Ten Questions For Phoblography
The Daily Post is a WordPress facility, dedicated to “The Art and Craft of Blogging.” Recently they had a feature, Ten Questions (plus one!) for Phoblography. I decided to copy the feature, delete the published answers, and supply my own. Someone might be interested in reading this. If nothing else, this is a good excuse write some text to go between a collection of pictures. That is what text does at Chamblee54.
The extra question is about telephones with built in cameras, which PG thinks is a cool idea. When the current stupid phone wears out, a camera enabled phone might be a good idea. For the time being, the 12 button wonder phone works just fine. It was purchased at a yard sale for four dollars, and has been worth every penny. As for phoblography, it sounds like a Vietnamese Soup Magazine.
1. What’s your typical process for developing, creating, and publishing a post? There is no typical process. Text ideas come from everywhere… twitter, facebook, dead tree books, the real world. Often, I will hear something, and start thinking about it, and before long a post is on the way. I also keep a list of what I posted at this time each of the last five years, and have frequent reruns. Some posts just need to be repeated. At other times, a repost is the answer for writer’s tackle.
The pictures usually have nothing to do with the text. There are three groups of pictures. There are color photographs that I take, and edit. There are historic pictures from The Library of Congress, and “The Special Collections and Archives,Georgia State University Library”. I am usually working on editing pictures from one of these groups, and often the most recently edited pictures are chosen for the post.
So I write the text, and include links for the sources and quotes. The first draft is written in a separate wordpad document. The text is marked up with HTML. I like to use colored fonts, typically alternating shades of green for each paragraph. The pictures are selected, and moved into a folder for that date. A new post is started, and given a title. The pictures, and text, are moved into the window. The post is saved, and a preview is opened in a separate window. The text is reviewed for typos, misspelled words, and what are known as widows. A widow is a single word, in a line by itself, at the end of a paragraph. These are ugly, and can almost always be corrected. Often there is a useless phrase in the last sentence, which can be painlessly deleted. The writing is usually improved.
When the post is up to the standards of Chamblee54, it is published. The code is copied, and pasted into the word document. The link is posted on facebook, and anywhere else that is appropriate.
2. What does your blogging setup look like? What do you need to be comfortable publishing? The setup is an old desktop, on top of a butcher block table. The computer is a storebought desktop. The desk is in front of a window, overlooking the street. There is a mirror behind the monitor, so I can see the TV set on the other side of the room. I usually have a beverage, usually coffee, tea, or water. Sometimes there is background music playing. If I am writing text, the music needs to be instrumental, with no vocals.
3. Do you do much processing to your photos? Are there photo tools, apps, or software you’d recommend? I edit the hell out of pictures. I use a program called GIMP. Even if I use a self taken picture, without cropping or adjustments, I need to reduce it to 720 pixels wide. This reduces the file size. I started out with a dial up, and learned the value of having small file sizes.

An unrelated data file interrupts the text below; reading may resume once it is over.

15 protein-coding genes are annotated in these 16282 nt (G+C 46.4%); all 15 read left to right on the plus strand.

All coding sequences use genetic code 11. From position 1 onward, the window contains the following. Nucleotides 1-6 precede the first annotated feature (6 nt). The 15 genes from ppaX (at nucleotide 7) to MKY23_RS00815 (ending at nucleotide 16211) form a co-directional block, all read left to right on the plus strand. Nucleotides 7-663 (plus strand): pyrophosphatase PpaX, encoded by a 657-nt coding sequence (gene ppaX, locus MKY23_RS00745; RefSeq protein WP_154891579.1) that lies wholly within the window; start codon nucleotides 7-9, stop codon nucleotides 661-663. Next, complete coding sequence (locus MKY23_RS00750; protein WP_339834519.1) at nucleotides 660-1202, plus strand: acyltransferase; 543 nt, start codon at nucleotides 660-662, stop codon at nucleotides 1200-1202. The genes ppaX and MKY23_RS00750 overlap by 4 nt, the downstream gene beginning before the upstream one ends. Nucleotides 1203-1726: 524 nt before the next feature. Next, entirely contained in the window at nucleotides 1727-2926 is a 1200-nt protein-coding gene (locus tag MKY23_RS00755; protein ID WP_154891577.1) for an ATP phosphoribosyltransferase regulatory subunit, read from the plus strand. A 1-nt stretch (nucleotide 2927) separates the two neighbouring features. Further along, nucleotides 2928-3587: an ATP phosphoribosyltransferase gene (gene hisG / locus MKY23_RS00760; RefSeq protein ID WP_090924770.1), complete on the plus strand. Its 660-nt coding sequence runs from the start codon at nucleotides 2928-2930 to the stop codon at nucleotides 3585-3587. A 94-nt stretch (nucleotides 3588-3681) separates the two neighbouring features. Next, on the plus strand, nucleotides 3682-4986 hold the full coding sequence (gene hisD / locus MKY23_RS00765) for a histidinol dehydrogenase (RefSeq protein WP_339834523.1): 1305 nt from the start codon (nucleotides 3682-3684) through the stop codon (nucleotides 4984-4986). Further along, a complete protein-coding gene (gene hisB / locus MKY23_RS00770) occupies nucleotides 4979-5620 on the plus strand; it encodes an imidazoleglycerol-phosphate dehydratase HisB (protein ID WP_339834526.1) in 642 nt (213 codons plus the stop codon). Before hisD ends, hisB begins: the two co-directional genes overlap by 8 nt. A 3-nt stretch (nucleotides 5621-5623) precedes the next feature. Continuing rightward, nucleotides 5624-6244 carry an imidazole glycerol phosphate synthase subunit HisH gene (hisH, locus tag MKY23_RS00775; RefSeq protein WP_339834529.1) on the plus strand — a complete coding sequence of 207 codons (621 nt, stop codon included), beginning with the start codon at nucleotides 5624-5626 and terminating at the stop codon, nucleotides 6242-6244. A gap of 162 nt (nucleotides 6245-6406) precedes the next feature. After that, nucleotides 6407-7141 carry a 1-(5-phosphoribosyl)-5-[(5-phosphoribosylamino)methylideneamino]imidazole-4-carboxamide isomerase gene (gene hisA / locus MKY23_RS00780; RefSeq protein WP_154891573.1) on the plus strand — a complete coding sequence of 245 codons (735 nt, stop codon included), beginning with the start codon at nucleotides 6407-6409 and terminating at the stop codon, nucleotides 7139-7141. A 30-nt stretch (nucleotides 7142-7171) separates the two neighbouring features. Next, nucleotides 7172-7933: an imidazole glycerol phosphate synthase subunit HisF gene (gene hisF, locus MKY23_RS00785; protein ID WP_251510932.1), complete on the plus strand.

4. What are your top three tips for new/amateur photobloggers? Link to your sources, don’t spill your beverage, have fun.
5. What photo equipment do you use? What would you recommend for someone who’s ready to move on from a cameraphone or a point-and-shoot camera? On the historic pictures, I have a solid internet connection. For my own pictures, I use a Nikon coolpix L24. It was on sale at Walmart.
6. How many photos do you think you take for each photo you decide to feature on the site? What’s your process for trying to capture the “perfect” shot? I take as many pictures as the occasion demands. I edit them, and put them away. There is a list of folders to be used, and I go through that list folder by folder. I also repeat good collections of pictures, often when I repeat the post.
I really don’t go for the perfect shot. The pictures I take are just fodder for the desktop. Often at events, I just shoot, shoot, shoot, and take as much garbage as I do usuable images.
7. Why did you choose WordPress.com for your site? I used blogspot until google wouldn’t let me into my account. I registered with WordPress to make a comment at a blog, and decided to try writing there. I have been very happy with WordPress .
8. Tell us five of your daily reads / favorite photography blogs. The Fishwrapper, Peach Pundit, Bloggingheads, Trifecta, Yo is this racist, and Facebook. Podcasts include 99 percent invisible, backstory, radiolab. I would rather listen to something, while I work on pictures, than read.
9. Which of your posts has had the most influence on your readers, and why? I wrote Shock And Awe Day 2013 on Monday, and it is getting a good response. None of the posts really influences anyone. A few people enjoy them, which is all I have a right to expect.
10. What are your favorite things/locations/people to photograph? Is there something you’d never feature on your blog? I like dogs, graffiti, mannequins, and ethnic diversity. In history, I like group photographs broken into individuals. Public domain is a magic phrase. I would never print the truth, the whole truth, and nothing but the truth. G-d is too busy to help me.